What’s DoD Doing to Fill AI Talent Gap?

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When the Department of Defense considers its sweeping plans for artificial intelligence, the biggest challenges might not be with the technology itself. It just might be with the boots on the ground, even if the ground is inside a data center.

The DoD’s top data officer recently reiterated what CIO Dana Deasy and other officials have also said: that the arc of what the agency can achieve with AI rests on the two primary pillars of good data and AI talent.

Data, which is something the DoD has plenty of, is one part of the challenge. It’s obvious in AI circles that the technology is only as good as the data it’s working with. The data must be comprehensive and structured in a way that algorithms can work with, which seems possible. “The more data you have to train your algorithms, the more accurate the algorithms are and the faster you get your results,” DoD Chief Data Officer Michael Conlin said at the ACT-IAC Artificial Intelligence and Intelligent Automation Forum in Washington, D.C. “So data is everything.”

Talent could be the bigger problem since, as with other in-demand technology areas such as cybersecurity, skilled employees are scarce across the board in industry and academia as well as in government. Data may be everything, but so is manpower. “It’s all about talent,” Deasy told the House Armed Services Committee’s Emerging Threats and Capabilities Subcommittee last month.

In attracting AI talent, DoD faces the usual competitive disadvantages, starting with industry’s ability to pay more, but it also has to overcome something of an image problem with regard to its use of AI and other technologies. In June, Google bailed out of the DoD’s Project Maven, which is trying to use AI to automate the analysis of millions of hours of drone-shot videos, after Google employees protested the company’s participation in a project that would result, eventually, in drone strikes.

One way DoD has courted industry’s involvement in AI development is by inviting companies–from established defense contractors to start-ups–into its development projects. One of the main reasons for creating the Joint Artificial Intelligence Center (JAIC), designed to coordinate work on DoD’s 600-plus AI-related projects, was to promote collaboration with industry. The Defense Innovation Unit (DIU) was launched in 2015 as a way to establish partnerships with industry. The military services also have established their own collaboration projects, such as the Army’s Expeditionary Technology Search.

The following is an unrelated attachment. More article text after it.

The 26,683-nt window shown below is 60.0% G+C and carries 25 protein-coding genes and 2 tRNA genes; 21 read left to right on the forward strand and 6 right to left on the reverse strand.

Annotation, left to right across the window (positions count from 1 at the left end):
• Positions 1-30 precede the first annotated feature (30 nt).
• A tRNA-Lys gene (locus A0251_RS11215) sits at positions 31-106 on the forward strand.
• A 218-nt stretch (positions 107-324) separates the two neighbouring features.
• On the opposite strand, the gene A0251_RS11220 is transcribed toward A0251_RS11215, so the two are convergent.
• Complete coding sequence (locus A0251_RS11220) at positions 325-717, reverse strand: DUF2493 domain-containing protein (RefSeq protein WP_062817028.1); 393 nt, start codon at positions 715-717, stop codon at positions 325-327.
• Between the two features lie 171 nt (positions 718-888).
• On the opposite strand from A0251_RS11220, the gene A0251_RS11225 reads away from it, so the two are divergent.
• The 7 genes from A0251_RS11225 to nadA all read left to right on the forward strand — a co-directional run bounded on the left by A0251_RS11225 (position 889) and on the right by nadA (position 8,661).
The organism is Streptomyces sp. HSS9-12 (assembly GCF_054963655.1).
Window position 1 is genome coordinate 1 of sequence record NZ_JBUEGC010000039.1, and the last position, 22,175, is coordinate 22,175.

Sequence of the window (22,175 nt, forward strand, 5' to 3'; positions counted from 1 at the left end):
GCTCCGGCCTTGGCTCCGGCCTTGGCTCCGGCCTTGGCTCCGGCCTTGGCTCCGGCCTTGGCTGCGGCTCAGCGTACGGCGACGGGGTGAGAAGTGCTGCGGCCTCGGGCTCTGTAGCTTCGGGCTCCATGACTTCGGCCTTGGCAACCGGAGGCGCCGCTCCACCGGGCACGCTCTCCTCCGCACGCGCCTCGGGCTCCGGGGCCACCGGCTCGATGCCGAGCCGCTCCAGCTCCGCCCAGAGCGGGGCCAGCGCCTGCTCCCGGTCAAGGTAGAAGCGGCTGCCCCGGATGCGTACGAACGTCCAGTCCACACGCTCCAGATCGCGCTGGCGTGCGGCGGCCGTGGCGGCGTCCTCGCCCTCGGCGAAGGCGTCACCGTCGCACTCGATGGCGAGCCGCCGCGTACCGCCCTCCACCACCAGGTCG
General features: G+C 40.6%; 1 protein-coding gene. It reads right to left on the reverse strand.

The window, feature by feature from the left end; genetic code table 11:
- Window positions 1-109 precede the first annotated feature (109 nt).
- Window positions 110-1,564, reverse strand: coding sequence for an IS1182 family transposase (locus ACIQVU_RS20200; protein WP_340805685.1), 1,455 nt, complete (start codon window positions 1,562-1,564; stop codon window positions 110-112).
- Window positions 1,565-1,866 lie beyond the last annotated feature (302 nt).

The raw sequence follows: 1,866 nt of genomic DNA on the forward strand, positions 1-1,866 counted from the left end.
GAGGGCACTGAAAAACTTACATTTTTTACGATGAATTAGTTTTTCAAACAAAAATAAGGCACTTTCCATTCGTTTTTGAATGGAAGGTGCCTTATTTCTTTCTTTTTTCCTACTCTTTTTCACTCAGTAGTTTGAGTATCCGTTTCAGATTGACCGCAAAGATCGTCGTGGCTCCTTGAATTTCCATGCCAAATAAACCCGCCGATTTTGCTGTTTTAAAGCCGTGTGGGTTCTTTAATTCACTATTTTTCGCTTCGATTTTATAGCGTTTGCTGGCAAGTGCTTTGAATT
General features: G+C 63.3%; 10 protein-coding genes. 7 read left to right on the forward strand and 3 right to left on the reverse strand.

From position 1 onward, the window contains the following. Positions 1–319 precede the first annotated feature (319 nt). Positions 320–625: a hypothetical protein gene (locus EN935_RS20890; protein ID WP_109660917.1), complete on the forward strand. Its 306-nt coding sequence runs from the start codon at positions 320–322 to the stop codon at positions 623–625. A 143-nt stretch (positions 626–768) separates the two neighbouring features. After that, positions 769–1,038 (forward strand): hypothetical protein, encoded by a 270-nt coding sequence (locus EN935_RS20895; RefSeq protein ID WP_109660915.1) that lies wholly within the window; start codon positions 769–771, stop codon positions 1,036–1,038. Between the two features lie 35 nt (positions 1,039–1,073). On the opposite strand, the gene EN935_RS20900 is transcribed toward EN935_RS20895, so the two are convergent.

The department also could quell some of the fears about AI and its potential to act autonomously by focusing on ethics, which has become an emerging topic in the field. The Defense Innovation Board is conducting a review of AI ethics, collecting input on the ethical use of AI. “As we move out,” Brendan McCord, machine learning chief at DIU, said in July, “our focus will include ethics, humanitarian considerations, and long-term and short-term AI safety.” DoD has said its ethical concerns will extend beyond just fears of killer robots to any area where a machine’s decision could affect people, including cybersecurity, civil rights, legal matters, and medicine.

For DoD, ethical use of AI could start in the development phase. A Government Accountability Office report on AI earlier this year included a participant’s proposal for a “computational ethics system” that would seek to instill ethical behavior in the programming. The Defense Advanced Research Projects Agency’s Explainable AI program could also further the ethical use of AI, by finding a means to let AI systems explain, in human terms, the complex logical reasoning behind their conclusions.

Bringing skilled AI employees into DoD is a challenge, just as it has been with cybersecurity, but the department might be seeing some results from its recruitment efforts. JAIC officials recently said they were planning to add 75 employees in addition to contractors.

Whether it’s a matter of addressing ethical concerns, partnering with industry, educating a workforce, recruitment and retention efforts, or some combination of all, DoD has its work cut out for it in filling the AI talent gap.

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